An object may be considered to be "in plain view" if it can be seized without compromising any interest in privacy. Since seizure of such an object threatens only the interest in possession, circumstances diminishing that interest may justify exceptions to the Fourth Amendment's usual requirements. Thus, if an item has been abandoned, neither Fourth Amendment interest is implicated, and neither probable cause nor a warrant is necessary to justify seizure. See, e. g., Abel v. United States, 362 U.S. 217, 241 (1960); cf. United States v. Lisk, 522 F.2d 228, 230 (CA7 1975). And if an officer has probable cause to believe that a publicly situated item is associated with criminal activity, the interest in possession is outweighed by the risk that such an item might disappear or be put to its intended use before a warrant could be obtained. The officer may therefore seize it without a warrant. See G. M. Leasing Corp. v. United States, 429 U.S. 338, 354 (1975); Payton v. New York, 445 U.S. 573, 587 (1980). The "plain view" exception to the warrant requirement is easy to understand and to apply in cases in which no search is made and no intrusion on privacy occurs.
The Court's more difficult plain-view cases, however, have regularly arisen in two contexts that link the seizure with a prior or subsequent search. The first is the situation in which an officer who is executing a valid search for one item seizes a different item. The Court has been sensitive to the danger inherent in such a situation that officers will enlarge a specific authorization, furnished by a warrant or an exigency, into the equivalent of a general warrant to rummage and seize at will. That danger is averted by strict attention to two of the core requirements of plain view: seizing the item must entail no significant additional invasion of privacy, and at the time of seizure the officer must have probable cause to connect the item with criminal behavior. See United States v. Lefkowitz, 285 U.S. 452, 465 (1932); cf. Coolidge v. New Hampshire, 403 U.S. 443, 465-466 (1971).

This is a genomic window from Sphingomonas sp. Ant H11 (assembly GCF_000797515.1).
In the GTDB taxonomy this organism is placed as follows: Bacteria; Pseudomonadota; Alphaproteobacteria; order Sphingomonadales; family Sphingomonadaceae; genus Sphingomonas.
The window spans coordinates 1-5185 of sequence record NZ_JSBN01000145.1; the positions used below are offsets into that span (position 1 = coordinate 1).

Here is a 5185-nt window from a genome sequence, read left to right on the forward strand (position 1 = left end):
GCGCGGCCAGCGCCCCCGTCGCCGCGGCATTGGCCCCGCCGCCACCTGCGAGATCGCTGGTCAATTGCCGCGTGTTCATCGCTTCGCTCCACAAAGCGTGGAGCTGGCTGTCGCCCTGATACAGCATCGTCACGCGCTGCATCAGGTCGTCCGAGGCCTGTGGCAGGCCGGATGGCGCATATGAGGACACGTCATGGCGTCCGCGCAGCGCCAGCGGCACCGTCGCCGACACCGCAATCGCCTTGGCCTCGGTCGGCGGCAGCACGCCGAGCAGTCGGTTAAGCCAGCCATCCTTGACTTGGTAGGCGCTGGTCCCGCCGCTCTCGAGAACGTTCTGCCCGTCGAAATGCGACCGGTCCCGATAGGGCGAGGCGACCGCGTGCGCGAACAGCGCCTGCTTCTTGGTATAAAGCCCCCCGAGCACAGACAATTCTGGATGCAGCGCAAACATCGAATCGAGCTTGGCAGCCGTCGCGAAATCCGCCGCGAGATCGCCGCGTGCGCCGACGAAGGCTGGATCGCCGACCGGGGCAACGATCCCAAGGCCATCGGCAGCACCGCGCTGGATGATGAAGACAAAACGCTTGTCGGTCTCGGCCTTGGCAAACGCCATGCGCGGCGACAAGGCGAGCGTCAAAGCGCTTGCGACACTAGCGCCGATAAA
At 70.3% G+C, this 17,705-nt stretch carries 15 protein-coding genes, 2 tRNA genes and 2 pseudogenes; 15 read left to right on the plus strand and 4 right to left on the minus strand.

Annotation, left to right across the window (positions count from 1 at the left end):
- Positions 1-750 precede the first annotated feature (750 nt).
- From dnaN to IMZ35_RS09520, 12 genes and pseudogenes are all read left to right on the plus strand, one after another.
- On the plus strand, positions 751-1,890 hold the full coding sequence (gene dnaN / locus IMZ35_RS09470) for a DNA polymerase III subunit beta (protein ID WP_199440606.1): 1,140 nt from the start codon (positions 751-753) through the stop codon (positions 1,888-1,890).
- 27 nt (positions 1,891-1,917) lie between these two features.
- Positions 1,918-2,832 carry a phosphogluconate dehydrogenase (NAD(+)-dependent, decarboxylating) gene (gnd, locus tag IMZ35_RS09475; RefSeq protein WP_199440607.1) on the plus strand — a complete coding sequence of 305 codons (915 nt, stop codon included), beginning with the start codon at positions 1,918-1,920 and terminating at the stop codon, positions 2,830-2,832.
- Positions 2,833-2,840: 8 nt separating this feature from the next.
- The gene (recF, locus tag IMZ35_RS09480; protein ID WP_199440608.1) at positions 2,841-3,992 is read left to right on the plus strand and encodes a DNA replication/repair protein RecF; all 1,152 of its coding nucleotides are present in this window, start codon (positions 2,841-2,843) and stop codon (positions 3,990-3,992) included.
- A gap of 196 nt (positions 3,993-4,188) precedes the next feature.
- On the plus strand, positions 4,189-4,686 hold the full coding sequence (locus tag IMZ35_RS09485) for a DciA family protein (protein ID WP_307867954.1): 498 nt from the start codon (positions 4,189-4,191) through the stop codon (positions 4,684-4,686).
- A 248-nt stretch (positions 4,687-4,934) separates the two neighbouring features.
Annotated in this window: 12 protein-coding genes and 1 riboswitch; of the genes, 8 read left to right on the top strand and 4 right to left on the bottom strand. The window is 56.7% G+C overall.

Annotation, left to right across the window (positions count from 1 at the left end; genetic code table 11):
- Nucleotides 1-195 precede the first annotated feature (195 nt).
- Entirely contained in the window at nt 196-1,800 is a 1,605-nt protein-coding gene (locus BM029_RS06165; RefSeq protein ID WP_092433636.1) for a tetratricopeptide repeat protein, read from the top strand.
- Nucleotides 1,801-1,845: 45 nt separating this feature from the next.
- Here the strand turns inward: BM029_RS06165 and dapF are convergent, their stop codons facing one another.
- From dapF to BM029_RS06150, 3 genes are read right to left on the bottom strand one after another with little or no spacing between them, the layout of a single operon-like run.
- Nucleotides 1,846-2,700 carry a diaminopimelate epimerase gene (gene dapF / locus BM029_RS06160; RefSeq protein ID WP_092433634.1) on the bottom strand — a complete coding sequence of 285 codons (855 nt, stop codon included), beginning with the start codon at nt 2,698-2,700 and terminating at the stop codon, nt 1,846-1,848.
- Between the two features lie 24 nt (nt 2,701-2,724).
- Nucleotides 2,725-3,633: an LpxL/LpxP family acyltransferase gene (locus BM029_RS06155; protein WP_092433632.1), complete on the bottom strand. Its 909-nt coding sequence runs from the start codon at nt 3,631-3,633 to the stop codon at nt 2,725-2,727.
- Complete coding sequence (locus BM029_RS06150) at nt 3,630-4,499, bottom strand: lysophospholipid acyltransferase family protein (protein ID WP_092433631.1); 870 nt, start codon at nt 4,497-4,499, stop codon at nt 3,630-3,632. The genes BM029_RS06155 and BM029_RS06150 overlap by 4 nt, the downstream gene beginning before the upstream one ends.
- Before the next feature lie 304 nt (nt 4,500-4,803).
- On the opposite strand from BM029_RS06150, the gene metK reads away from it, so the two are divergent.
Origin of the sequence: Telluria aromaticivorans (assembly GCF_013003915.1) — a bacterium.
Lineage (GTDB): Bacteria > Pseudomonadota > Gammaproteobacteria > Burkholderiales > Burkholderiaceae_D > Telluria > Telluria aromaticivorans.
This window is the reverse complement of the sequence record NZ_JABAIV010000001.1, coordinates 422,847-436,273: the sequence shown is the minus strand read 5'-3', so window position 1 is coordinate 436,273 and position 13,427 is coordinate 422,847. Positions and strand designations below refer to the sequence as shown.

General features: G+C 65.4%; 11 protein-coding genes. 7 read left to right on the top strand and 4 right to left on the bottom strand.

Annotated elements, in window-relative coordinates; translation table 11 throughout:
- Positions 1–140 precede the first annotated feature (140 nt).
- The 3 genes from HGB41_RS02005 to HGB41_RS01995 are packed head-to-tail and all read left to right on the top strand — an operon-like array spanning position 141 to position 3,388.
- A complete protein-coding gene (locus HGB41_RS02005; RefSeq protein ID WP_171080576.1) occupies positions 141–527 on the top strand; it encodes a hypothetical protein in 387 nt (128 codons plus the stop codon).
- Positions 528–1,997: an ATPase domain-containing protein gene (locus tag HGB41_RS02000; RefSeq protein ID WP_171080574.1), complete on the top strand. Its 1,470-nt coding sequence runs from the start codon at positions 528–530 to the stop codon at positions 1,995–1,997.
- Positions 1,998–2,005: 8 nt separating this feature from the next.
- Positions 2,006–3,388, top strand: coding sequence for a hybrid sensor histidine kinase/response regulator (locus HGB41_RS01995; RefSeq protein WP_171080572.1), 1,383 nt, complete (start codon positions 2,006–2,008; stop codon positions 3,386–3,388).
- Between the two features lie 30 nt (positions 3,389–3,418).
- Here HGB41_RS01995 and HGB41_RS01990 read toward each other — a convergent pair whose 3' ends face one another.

The second familiar context is the situation in which an officer comes upon a container in plain view and wants both to seize it and to examine its contents. In recent years, the Court has spoken at some length about the latter act, e. g., Ross, supra; Chadwick, supra; Sanders, supra, emphasizing the Fourth Amendment privacy values implicated whenever a container is opened. In this case, however, both the search of a container (the balloon) and the antecedent seizure are open to challenge. In that regard, it more closely resembles Coolidge, supra. All of these cases, however, demonstrate that the constitutionality of a container search is not automatically determined by the constitutionality of the prior seizure. See Chadwick, 433 U.S., at 13-14, n. 8; Sanders, 442 U.S., at 761-762. Separate inquiries are necessary, taking into account the separate interests at stake.
In defending the Texas Court of Criminal Appeals' judgment before this Court, the respondent did not rely upon a challenge to the search of the balloon. I nevertheless believe it is necessary to elaborate upon the distinction between the balloon's search and its seizure in this case in order to clarify what the Court does and does not hold today. Moreover, it is not clear to me whether, as a matter of Texas law, the respondent would still be permitted to present an argument that the evidence should be suppressed because it was obtained after a search of the balloon. See n. 3, infra.
Although Coolidge is not always thought of as a container case, the Court was required to confront New Hampshire's separate attempts to justify both its warrantless seizure of a container, an immobilized automobile, see 403 U.S., at 464-473, and its subsequent warrantless searches of the container's interior, see id., at 458-464.
If a movable container is in plain view, seizure does not implicate any privacy interests. Therefore, if there is probable cause to believe it contains contraband, the owner's possessory interest in the container must yield to society's interest in making sure that the contraband does not vanish during the time it would take to obtain a warrant. The item may be seized temporarily. It does not follow, however, that the container may be opened on the spot. Once the container is in custody, there is no risk that evidence will be destroyed. Some inconvenience to the officer is entailed by requiring him to obtain a warrant before opening the container, but that alone does not excuse the duty to go before a neutral magistrate. Johnson v. United States, 333 U.S. 10, 15 (1948); McDonald v. United States, 335 U.S. 451, 455 (1948). As JUSTICE POWELL emphasizes, ante, at 744-745, the Warrant Clause embodies our government's historical commitment to bear the burden of inconvenience. Exigent circumstances must be shown before the Constitution will entrust an individual's privacy to the judgment of a single police officer.